Astana has built a financial field of dreams
In the twenty-first century, countries that traditionally added value by extracting natural resources are doing their best to diversify their sources of income. Financial services are becoming one of the alternatives to oil and gas. As National Interest "Kazakhstan’s Bet on the Future", Canada, Dubai, Abu Dhabi, even Morocco are developing their international financial sectors. Now, Kazakhstan is joining this club. It is a bold, long shot, but those who don’t risk, don’t win.
On July 5, the leaders of the United Arab Emirates, Kyrgyzstan, Uzbekistan, Turkmenistan and the heads of JP Morgan, Oppenheimer Funds, Boston Consulting Group, the Islamic Development Bank, the European Bank for Reconstruction and Development and the Shanghai Stock Exchange joined Kazakhstan’s President Nursultan Nazarbayev to inaugurate the Astana International Financial Center (AIFC).
The AIFC represents but the latest in a long string of ambitious initiatives to give the Central Asian tiger a regional and global. Once known as the oil- and uranium-rich but barren launch-and-landing site for Soviet cosmonauts, Kazakhstan has transformed itself since independence twenty-seven years ago into a Eurasian juggernaut.
Its economy has grown five-fold. From 2000 to 2010, it had the second-fastest growing economy in the world after Qatar. Over the next five years, growth rates are projected at 4 percent. External debt is less than 10 percent of GDP and the country’s sovereign wealth fund exceeds $100 billion.
Yet like most extractive economies that rely on resources taken out of the ground (hydrocarbons and minerals), Kazakhstan is vulnerable to the vicissitudes of international supply and demand. Much like its oil-dependent Arabian Peninsula partners Saudi Arabia and the UAE, Kazakhstan has come to understand the necessity for a diversified economy that can leverage its geostrategic importance and burgeoning youth population to provide value-added services. The AIFC is Kazakhstan’s bet on the future.
Modeled on the financial center of Dubai, the AIFC seeks to remove country-associated risks for foreign investors by establishing independent regulatory and legal regimes that are governed by UK securities and corporate laws, visa and tax waivers, and English as the operating language.
AIFC’s special status was formalized in Kazakhstan’s Constitutional Law. The component parts of the AIFC are designed to provide a financial infrastructure that will transform Kazakhstan into the region’s leading financial center.
The AIFC Court—responsible for the settlement of disputes—will be headed by a British jurist who was the chief justice of England and Wales.
The Astana International Exchange (AIX), which will serve as the AIFC’s bourse, features the Shanghai Stock Exchange as a share-holding strategic partner. It is empowered by NASDAQ to run its tech.
The Astana Financial Services Authority (AFSA), which serves as the AIFC’s regulator and guarantor of the financial ecosystem’s integrity, will operate in accordance with IOSCO Principles of securities regulation, Basel core principles for banking supervision, IFSB’s Guiding Principles and FATF Recommendations.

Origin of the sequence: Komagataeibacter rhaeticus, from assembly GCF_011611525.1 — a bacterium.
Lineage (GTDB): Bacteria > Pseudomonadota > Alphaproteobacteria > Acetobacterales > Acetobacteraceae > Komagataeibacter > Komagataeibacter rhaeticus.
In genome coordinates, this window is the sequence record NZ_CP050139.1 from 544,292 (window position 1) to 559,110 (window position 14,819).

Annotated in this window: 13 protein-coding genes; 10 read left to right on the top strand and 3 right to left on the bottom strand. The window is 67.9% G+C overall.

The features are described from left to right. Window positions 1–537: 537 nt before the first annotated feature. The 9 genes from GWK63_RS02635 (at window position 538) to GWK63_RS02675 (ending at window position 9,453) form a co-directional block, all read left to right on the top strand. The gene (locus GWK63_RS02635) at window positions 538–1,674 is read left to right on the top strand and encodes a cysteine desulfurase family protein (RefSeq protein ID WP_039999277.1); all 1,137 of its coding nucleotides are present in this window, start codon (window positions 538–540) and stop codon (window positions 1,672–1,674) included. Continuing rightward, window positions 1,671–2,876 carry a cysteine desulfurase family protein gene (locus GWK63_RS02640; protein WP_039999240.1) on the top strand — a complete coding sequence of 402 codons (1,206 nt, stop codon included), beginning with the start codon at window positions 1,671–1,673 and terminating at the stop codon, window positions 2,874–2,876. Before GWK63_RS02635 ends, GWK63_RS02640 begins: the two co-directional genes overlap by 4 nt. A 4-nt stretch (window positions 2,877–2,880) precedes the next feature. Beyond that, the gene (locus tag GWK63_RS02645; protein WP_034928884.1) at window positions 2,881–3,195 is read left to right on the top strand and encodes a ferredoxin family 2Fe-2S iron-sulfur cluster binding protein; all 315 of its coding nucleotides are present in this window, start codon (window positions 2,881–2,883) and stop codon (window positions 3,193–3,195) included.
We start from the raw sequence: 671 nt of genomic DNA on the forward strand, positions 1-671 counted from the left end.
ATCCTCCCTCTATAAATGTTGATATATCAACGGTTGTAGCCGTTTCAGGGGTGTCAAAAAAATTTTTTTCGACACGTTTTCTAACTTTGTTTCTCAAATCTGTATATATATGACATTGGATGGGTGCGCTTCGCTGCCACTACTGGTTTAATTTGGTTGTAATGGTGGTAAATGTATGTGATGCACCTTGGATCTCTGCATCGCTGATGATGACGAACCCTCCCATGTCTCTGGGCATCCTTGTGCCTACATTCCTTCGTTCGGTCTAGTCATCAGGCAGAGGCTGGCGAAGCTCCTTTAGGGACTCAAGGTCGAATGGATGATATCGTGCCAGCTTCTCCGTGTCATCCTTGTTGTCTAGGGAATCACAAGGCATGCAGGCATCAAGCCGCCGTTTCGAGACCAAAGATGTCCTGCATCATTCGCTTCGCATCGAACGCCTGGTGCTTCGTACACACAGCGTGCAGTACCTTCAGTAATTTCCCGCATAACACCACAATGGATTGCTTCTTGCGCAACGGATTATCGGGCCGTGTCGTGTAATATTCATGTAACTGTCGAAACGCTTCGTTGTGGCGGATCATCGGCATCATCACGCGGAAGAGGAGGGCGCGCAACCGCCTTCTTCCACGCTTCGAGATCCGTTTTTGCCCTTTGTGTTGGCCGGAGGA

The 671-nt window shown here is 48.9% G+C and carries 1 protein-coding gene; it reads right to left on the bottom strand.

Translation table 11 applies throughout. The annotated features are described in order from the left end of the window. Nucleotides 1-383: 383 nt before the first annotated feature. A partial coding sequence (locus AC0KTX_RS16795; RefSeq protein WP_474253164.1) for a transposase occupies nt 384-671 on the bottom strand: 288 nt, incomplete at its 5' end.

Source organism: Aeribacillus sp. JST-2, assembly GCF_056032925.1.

So now that Kazakhstan has built this financial field of dreams, who will come? While the World Bank’s 2018 Ease of Doing Business Report ranks Kazakhstan first among 190 countries in terms of protecting minority investors and sixth in the enforcement of contracts, Kazakhstan still ranks 131st out of 176 in Transparency International’s Corruption Perceptions Index.
Kazakhstan’s population is only eighteen million, and that of Central Asia totals a modest seventy million. Kazakhstan’s existing capital markets are highly illiquid, since local companies rely almost exclusively on commercial bank funding. State-owned commercial banks control the bulk of trade in forex and forex derivatives.
Asset management and private banking are mostly outsourced to foreign managers, and the financial technology is virtually non-existent.
The AIFC’s Governor and Kazakhstan’s former Central Bank chief Kairat Kelimbetov is undeterred. “Strategic location in the heart of Eurasia gives AIFC a whole host of advantages,” he said. “Astana is ideally positioned to serve as a gateway for capital and investment in the whole region, and the Eurasian Economic Union in particular. EEU states, including Kazakhstan, benefit from a large pool of wealth, and there is a rising demand for sophisticated investment projects. Besides, the country plays a strategic role in recreating a trade corridor connecting East and West through China’s Belt and Road Initiative,” Kelimbetov says.
Whether this geopolitical calculus work remains to be seen. China is expanding westward. Russia’s economy is still recovering from recession and economic sanctions. Global markets are experiencing low and even negative interest rates. The AIFC infrastructure, its leaders believe, may serve as the financial hub for Central Asia, Western China, southern Russia and the Eurasian Economic Union, and it may knit together the financial markets of Europe, the Persian Gulf and China.
The AIFC’s first test will come later this year, when Kazakhstan moves to privatize Kazatomprom, the world’s biggest uranium miner, the national carrier Air Astana and Kazakhtelecom.
Shares of at least five more large state-controlled companies will be floated over the next two years, culminating in the listing of national oil producer KasMunaiGas in 2020.
Kelimbetov believes that by holding exclusive rights for these IPOs, the AIFC and its trading platform the AIX have a “historic chance” to draw in sufficient liquidity to kick off the market. Furthermore, AIX’s link-up with Europe’s largest securities settlement house Euroclear will allow foreigners to purchase Kazakh stocks without having to open accounts at Kazakh depositories.
It’s an ambitious play. The world financial market watchers have their eyes on Astana.